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The Valiant Five

The Valiant Five or The Famous Five were five Canadian women who, in 1927 asked the Supreme Court of Canada to answer the question, "Are women persons?" The case came to be known as the Persons Case. Specifically the question was whether Section 24 of the Constitution Act, 1867, included the possibility of woman becoming senators: "The Governor General shall... summon qualified Persons to the Senate; and ... every Person so summoned shall become and be a Member of the Senate and a Senator."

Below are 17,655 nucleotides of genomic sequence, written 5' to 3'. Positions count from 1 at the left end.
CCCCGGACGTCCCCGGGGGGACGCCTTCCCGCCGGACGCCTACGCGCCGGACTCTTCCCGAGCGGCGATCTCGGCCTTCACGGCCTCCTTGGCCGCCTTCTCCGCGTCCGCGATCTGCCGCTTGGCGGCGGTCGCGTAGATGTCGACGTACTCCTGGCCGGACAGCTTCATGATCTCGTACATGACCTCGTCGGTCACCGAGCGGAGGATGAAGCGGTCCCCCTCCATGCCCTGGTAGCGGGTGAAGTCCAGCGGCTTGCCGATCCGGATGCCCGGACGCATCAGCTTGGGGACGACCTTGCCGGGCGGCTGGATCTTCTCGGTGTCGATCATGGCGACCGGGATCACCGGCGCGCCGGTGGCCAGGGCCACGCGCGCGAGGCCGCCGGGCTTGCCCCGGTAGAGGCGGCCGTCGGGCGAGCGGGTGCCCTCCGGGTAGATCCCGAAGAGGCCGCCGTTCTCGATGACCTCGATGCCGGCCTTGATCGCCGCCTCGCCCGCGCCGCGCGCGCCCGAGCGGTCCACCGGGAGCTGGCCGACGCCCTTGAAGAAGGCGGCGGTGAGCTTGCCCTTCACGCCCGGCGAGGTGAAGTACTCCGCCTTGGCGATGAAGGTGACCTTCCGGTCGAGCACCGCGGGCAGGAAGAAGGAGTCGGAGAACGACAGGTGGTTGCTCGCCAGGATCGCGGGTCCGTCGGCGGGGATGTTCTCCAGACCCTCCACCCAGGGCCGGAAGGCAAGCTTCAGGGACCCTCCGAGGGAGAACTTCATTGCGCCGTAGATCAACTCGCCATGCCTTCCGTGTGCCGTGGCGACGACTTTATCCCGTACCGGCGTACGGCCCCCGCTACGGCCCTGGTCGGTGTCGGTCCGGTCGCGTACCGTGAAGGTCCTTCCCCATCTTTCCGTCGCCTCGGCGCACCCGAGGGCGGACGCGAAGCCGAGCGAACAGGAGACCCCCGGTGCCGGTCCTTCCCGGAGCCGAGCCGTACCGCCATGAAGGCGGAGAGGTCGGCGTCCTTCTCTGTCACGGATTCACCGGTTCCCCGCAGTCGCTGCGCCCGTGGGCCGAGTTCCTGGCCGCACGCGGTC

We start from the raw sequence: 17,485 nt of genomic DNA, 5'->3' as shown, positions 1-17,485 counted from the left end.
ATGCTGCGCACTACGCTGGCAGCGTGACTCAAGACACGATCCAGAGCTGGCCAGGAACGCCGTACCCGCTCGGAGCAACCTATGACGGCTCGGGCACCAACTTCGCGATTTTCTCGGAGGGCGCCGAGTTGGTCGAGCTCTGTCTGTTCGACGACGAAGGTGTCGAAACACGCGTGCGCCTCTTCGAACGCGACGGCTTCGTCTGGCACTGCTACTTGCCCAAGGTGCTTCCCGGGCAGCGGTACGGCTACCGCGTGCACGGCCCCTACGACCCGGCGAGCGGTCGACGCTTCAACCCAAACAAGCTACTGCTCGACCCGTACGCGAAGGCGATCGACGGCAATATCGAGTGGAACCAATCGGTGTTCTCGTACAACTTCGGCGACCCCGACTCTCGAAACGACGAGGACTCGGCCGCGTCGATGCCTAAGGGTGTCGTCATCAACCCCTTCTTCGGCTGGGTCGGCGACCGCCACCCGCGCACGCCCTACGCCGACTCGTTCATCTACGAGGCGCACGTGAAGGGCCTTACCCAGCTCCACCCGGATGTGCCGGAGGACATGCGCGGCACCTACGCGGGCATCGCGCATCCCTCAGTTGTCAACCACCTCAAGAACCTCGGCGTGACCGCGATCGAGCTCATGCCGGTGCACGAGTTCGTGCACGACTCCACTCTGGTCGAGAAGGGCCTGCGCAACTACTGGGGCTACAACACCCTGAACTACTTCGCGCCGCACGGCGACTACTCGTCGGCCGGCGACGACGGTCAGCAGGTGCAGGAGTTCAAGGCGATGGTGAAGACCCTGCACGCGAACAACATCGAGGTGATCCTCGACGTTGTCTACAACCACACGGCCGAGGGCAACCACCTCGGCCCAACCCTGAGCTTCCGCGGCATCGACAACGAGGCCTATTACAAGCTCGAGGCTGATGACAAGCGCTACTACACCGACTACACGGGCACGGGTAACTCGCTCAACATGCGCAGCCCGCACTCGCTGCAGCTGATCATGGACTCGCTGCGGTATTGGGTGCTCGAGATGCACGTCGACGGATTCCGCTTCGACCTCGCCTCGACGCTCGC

The Supreme Court of Canada ruled unanimously that the word person did not include women.

The five women, Emily Murphy, Irene Marryat Parlby, Nellie Mooney McClung, Louise Crummy McKinney and Henrietta Muir Edwards, were appalled by the decision. They refused to give up and appealed the case to the Judicial Committee of the Privy Council in London--effectively Canada's highest court then. Canadian women were delighted when, on October 18, 1929, the committee ruled that Canadian women were indeed persons. In their decision, the Privy councilors called the exclusion of women from public office "a relic of days more barbarous than ours."